- National Wind Watch: Wind Energy News - https://www.wind-watch.org/news -

Regional Indian tribes hold daylong wake at wind energy site

OCOTILLO – Jenica Szirmay attended the all-night wake held here by Native Americans this weekend with an open mind.

“I’m here to learn,” said Szirmay, an archaeological conservator at the Imperial Valley Desert Museum who is hoping to build a relationship with the tribes.

“We want to work with Native Americans,” she said while noting that some tension exists since the museum’s lab received money from Pattern Energy, the company building 112 wind turbines on what Native Americans deem sacred ground.

Szirmay was one of dozens of non-natives present at the all night mourning ceremony hosted by the Viejas Band of Kumeyaay Indians.

The wake went from dusk Saturday until dawn Sunday just a few miles away from Pattern Energy’s construction sites.

Native American tribes say they oppose the project because archaeological and cultural resources like cremation sites and praying circles found in the area. Tribes also sustain that mitigation efforts are insufficient, and as Viejas Chairman Anthony Pico said Saturday, the tribes are pushing the government and Pattern Energy to give the construction site “significant consideration.”

Kumeyaay tribes like the Manzanita, Campo and Sycuan attended the wake, “and we got the Quechan and some of the Cocopah,” said Charlie Brown, Viejas community relations director who estimated there were about 250 people including natives and non-natives.

“It’s very rare to have non-natives” witness a wake ceremony, said Brown. “It (ceremony) means a lot to us,” he said, so these events are usually not publicized though they have been happening here for millennia.

When asked about why non-natives were allowed to attend this time, Brown responded that tribes wanted to “let people see a ceremony and share that we do care.”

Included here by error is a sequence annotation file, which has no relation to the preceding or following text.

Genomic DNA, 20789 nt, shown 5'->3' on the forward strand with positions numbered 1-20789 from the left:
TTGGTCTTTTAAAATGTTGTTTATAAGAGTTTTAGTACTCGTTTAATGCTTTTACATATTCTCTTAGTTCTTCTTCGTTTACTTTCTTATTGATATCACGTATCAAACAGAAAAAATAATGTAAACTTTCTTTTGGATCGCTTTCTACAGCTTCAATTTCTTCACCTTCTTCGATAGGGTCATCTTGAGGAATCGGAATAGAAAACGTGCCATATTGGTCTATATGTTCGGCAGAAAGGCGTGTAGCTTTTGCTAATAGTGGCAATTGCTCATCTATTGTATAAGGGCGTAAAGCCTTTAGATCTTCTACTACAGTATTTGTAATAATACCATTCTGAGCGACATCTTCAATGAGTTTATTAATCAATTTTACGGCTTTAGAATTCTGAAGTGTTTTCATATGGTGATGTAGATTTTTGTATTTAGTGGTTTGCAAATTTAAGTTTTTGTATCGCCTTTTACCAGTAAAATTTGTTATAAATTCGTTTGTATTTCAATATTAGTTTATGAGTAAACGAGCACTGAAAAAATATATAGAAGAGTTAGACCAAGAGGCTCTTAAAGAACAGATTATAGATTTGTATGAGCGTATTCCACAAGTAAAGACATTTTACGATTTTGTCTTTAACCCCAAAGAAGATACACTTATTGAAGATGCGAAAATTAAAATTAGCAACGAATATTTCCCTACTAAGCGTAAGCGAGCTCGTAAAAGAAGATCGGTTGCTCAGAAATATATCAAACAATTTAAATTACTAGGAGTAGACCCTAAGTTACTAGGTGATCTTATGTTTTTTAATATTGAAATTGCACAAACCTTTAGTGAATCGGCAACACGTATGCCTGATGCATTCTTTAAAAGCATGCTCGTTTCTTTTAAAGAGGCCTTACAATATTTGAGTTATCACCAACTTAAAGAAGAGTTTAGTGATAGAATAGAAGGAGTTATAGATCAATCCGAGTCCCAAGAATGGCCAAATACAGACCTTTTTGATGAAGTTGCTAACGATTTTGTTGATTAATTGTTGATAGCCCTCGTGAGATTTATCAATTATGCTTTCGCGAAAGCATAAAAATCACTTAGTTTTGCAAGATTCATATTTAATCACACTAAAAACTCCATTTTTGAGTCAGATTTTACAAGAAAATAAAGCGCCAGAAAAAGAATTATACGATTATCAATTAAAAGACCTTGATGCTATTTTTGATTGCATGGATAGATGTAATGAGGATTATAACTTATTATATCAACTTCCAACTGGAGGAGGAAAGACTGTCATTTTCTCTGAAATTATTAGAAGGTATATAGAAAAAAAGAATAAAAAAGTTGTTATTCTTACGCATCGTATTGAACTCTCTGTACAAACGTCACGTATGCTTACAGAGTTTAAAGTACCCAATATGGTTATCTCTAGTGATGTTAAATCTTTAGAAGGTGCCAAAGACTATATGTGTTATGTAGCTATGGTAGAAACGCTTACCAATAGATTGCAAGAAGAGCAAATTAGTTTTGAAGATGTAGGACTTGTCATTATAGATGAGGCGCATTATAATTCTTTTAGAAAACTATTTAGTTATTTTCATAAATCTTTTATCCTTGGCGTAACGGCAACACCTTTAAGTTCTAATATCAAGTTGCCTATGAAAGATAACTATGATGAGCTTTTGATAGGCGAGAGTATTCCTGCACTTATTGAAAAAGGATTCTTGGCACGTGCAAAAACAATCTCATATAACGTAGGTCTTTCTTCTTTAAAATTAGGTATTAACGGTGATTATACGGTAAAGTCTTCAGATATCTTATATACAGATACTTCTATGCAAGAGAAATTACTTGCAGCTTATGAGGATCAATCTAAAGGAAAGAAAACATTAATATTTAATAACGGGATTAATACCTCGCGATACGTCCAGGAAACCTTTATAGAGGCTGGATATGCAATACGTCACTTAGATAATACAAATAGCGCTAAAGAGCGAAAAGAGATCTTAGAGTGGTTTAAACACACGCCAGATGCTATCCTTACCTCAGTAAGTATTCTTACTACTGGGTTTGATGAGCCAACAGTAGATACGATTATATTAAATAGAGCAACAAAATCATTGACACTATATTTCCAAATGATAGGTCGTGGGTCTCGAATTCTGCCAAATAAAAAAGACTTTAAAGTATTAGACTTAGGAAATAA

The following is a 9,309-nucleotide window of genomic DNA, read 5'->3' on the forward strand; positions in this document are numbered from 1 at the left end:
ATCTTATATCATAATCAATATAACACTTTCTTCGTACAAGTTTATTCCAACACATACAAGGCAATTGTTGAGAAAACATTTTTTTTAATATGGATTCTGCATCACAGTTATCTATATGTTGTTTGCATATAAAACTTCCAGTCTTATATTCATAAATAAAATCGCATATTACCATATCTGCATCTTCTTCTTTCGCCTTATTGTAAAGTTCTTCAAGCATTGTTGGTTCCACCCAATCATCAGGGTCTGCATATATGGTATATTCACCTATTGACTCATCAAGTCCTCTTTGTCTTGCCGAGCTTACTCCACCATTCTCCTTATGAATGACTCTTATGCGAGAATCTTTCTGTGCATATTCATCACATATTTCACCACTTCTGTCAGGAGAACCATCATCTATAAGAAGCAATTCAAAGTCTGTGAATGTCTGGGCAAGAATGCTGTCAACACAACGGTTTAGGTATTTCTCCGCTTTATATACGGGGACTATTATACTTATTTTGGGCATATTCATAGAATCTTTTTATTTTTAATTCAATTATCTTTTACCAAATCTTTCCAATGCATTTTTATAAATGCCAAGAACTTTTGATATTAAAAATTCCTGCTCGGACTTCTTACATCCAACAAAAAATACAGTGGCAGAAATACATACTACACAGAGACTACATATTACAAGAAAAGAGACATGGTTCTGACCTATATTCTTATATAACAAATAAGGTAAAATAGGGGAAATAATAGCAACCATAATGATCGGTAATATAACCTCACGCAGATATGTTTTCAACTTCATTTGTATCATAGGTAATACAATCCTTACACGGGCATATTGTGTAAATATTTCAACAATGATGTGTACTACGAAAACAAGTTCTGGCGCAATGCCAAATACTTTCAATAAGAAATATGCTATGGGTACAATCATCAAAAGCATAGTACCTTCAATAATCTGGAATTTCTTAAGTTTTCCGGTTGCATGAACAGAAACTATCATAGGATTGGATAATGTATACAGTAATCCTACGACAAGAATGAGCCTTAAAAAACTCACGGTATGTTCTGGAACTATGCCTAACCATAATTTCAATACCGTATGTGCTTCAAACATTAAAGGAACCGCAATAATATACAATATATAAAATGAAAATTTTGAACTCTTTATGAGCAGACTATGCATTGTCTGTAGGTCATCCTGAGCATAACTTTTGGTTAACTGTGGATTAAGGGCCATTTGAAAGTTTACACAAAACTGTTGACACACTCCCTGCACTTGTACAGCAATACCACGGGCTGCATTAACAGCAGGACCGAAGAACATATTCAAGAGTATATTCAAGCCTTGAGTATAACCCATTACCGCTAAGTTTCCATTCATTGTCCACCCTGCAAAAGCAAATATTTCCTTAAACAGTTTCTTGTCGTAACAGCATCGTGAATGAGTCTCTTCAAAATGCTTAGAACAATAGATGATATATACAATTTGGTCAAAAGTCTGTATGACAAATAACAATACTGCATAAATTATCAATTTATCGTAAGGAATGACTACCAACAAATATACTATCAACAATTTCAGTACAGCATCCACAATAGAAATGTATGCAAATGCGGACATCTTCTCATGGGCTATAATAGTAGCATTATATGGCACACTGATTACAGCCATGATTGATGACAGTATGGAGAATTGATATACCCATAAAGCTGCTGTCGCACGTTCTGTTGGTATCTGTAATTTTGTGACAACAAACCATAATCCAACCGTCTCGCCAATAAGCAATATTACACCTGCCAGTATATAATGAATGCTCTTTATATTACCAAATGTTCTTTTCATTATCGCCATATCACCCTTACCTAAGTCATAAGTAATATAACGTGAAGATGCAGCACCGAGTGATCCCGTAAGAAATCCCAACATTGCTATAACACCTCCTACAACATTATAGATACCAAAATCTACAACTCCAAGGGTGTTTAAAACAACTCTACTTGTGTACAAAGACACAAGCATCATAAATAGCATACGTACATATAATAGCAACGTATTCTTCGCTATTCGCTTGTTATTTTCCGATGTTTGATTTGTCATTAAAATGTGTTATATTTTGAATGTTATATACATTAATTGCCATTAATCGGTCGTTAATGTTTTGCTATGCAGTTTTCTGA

“Our people are still here,” he said.

And it is the spirituality of the event, that although the ceremony was open to the public, all visual and audio recording were banned, Brown explained.

“It’s tough to let people copy our music or take pictures,” Brown said and added “the spirits are here and it means a lot to us to be here with them.”

Meanwhile, bird songs were being sung inside a makeshift structure made of wood and branches in the middle of the desert.

Some 26 males, many dressed in Native American attires, were lined up on one side playing rattle instruments and singing across a line of women who danced by gently marching on the spot.

The songs talk about the mountains and the animals and how Native Americans lived in this area, Brown said. And with these songs, he said, Native Americans are mourning the desecration of the sites.

El Centro resident Jorge Zambada was one of the many attendees watching the ceremony.

“These events are excellent,” Zambada said. “This is sacred land that should be respected.”

Many like Zambada spent the night in the desert just like the tribes did; but others, like Ocotillo resident Ima Jean Walker gave their support and left later in the night.

The project is built on sacred land, there are no energy benefits for the locals and the visual aesthetics are permanently affected, she said.

Walker, whose house is located within a mile of the project, said she “is absolutely against” the project and is convinced the town will be negatively affected.

However, she acknowledges the town “is pretty much divided” on the issue.

The divide comes from the millions in revenue and the jobs expected to come with this project.

These two factors are also why the county, the federal government and particularly urban residents back the project.

Still, for residents like Walker, the value of the land goes beyond revenue.

“I wouldn’t want anyone digging my cemetery to put turbines,” she said.